As 2013 drew to an end, the days of warring over forest resources in Tasmania were dwindling in number and frequency. For the first time in over a decade, the annual summer protests held in forests, such as the Styx, did not take place. The catalyst for peace was the installation of the Tasmanian Forests Agreement (TFA), which came into effect on June 3, 2013. While imperfect in nature, this historic piece of legislation was unprecedented. The agreement was the result of years of negotiations between the forestry industry, unions, and environmental organisations. Unanimously achieved, it nominated half a million hectares of forested land to be protected from logging, and preserved for conservation. Of this area, 170,000 hectares was added to the UNESCO World Heritage Area. The Commonwealth and State governments promised almost $200 million to help implement the agreement and compensation for those employed in the industry. A further $120 million was provided – over 15 years – by the Commonwealth to aid in the diversification of the Tasmanian economy.
In the lead up to the Tasmanian state election, the tenuous truce between the forestry industry and the environmental movement became volatile. In the spirit of the Federal Government’s commitment to engage in environmental vandalism following the approval of dredging in the Great Barrier Reef, Environment Minister, Greg Hunt, made a request to the World Heritage Committee to remove 74,000 hectares of the 170,000 which was added to the UNESCO World Heritage Area under the TFA. The move was the first of its kind; no country on record has ever sought to retract areas nominated for UNESCO protection. In line with his Federal counterparts, Tasmanian Liberal party leader, Will Hodgman announced if the opposition were to win the election, his first act would be to tear up the TFA.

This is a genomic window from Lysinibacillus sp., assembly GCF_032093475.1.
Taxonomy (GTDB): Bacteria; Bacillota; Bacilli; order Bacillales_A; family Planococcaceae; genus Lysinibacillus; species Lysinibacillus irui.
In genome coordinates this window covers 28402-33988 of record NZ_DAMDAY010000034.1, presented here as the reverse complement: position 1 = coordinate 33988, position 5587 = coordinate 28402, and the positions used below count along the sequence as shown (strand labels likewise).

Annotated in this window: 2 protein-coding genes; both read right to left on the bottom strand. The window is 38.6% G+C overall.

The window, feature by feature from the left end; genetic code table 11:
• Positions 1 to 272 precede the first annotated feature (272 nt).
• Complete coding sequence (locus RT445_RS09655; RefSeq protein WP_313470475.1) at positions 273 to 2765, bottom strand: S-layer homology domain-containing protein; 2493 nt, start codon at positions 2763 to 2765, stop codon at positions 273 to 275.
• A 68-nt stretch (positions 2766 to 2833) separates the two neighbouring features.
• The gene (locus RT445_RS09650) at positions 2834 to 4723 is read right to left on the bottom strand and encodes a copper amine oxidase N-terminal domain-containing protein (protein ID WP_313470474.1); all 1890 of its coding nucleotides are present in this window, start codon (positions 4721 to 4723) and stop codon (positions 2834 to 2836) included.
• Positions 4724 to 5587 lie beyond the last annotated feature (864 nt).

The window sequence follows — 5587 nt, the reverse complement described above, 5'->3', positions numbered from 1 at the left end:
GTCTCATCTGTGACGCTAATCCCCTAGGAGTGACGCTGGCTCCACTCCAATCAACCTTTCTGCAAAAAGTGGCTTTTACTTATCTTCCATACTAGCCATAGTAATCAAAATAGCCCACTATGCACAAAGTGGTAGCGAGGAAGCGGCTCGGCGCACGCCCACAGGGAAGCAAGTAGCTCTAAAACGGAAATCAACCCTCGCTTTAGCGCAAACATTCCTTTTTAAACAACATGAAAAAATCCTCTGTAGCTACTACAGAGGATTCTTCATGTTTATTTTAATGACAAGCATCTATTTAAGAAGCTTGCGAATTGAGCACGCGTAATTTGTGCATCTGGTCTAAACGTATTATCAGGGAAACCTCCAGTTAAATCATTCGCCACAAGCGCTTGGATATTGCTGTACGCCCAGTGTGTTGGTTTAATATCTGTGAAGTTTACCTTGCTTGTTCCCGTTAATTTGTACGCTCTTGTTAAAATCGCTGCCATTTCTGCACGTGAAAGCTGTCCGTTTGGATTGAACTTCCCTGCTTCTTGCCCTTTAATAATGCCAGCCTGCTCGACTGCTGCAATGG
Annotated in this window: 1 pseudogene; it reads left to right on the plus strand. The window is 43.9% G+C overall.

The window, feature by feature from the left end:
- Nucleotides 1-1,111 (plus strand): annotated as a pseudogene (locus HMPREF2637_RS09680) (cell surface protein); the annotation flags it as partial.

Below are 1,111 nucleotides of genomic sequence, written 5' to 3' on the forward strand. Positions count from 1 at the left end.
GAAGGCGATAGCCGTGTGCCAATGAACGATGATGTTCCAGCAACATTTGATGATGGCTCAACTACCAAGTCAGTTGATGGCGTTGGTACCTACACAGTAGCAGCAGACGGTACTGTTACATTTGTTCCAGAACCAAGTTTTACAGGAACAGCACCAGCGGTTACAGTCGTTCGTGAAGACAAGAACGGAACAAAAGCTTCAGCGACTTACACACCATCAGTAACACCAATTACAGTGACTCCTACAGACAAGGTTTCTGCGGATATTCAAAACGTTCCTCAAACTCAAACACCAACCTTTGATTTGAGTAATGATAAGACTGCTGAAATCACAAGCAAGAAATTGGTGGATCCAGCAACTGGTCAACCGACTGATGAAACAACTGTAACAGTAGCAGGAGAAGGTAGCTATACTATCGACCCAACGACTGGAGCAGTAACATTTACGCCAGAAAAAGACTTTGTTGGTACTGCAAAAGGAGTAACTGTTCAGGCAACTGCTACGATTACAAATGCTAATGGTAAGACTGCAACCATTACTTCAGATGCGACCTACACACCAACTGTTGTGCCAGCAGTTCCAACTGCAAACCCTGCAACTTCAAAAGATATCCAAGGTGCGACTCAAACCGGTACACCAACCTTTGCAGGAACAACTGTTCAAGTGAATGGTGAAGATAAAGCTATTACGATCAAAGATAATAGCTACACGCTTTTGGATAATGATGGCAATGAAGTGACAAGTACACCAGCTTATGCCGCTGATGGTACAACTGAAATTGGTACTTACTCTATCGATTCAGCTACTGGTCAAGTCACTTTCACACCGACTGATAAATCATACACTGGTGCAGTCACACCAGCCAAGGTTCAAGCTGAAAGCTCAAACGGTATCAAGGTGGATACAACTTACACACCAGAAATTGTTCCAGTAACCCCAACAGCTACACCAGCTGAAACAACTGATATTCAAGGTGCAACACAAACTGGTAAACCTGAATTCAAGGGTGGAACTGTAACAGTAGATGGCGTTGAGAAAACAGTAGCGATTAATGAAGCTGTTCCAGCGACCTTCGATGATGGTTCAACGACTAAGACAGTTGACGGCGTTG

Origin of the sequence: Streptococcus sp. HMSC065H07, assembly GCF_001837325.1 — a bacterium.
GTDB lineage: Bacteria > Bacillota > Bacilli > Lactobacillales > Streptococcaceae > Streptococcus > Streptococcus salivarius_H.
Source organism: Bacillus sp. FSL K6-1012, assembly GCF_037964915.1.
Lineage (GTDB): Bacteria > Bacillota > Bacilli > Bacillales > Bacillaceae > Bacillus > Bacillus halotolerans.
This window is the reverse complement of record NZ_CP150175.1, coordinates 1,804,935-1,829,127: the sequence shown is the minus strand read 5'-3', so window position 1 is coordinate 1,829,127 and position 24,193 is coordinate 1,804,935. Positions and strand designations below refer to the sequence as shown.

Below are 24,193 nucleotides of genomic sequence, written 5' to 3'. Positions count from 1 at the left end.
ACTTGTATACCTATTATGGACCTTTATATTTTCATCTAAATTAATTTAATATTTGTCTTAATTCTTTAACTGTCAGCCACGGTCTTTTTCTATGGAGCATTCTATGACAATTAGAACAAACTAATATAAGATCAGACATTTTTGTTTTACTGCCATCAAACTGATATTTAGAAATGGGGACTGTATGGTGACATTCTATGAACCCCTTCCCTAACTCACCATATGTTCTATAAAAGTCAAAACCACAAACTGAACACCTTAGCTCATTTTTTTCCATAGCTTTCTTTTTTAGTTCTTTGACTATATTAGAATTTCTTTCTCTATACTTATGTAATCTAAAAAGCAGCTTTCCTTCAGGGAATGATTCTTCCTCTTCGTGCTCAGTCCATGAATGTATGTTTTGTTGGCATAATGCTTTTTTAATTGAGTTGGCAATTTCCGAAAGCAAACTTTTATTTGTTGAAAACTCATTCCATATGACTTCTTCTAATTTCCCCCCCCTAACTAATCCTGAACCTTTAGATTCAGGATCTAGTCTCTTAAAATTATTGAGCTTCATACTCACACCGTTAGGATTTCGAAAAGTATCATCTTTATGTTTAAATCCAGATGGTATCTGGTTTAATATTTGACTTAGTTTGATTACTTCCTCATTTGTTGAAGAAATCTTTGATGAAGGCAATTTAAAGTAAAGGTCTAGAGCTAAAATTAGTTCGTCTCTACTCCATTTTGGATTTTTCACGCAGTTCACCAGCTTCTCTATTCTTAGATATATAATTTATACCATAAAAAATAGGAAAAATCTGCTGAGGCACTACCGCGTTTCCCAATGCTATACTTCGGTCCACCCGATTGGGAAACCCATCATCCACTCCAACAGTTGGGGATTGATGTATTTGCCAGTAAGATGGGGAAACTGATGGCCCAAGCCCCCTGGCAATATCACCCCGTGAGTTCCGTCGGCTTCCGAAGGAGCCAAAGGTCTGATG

This move was intended to differentiate the Liberal party from the Labor-Green government, which had become widely unpopular in the state. Hodgman reignited the belief that resurrecting the dying forestry industry could reinvigorate the state’s economy. Days before the state election, Prime Minister Tony Abbott jumped on the bandwagon, and speaking before a timber industry dinner in Canberra declared:
When I look out tonight at an audience of people who work with timber, who work in forests, I don’t see people who are environmental vandals; I see people who are the ultimate conservationists…
The Prime Minister’s remarks would be laughable if the intended consequences of his words were not so frightening. There’s too much forest locked away in national parks, Abbott lamented. “We have quite enough national parks. We have quite enough locked up forests already…Why should we lock up as some sort of World Heritage sanctuary country that has been logged, degraded or planted for timber?” And so it was on the back of Abbott’s support that the Liberal party was elected to power in Tasmania on March 15, 2014.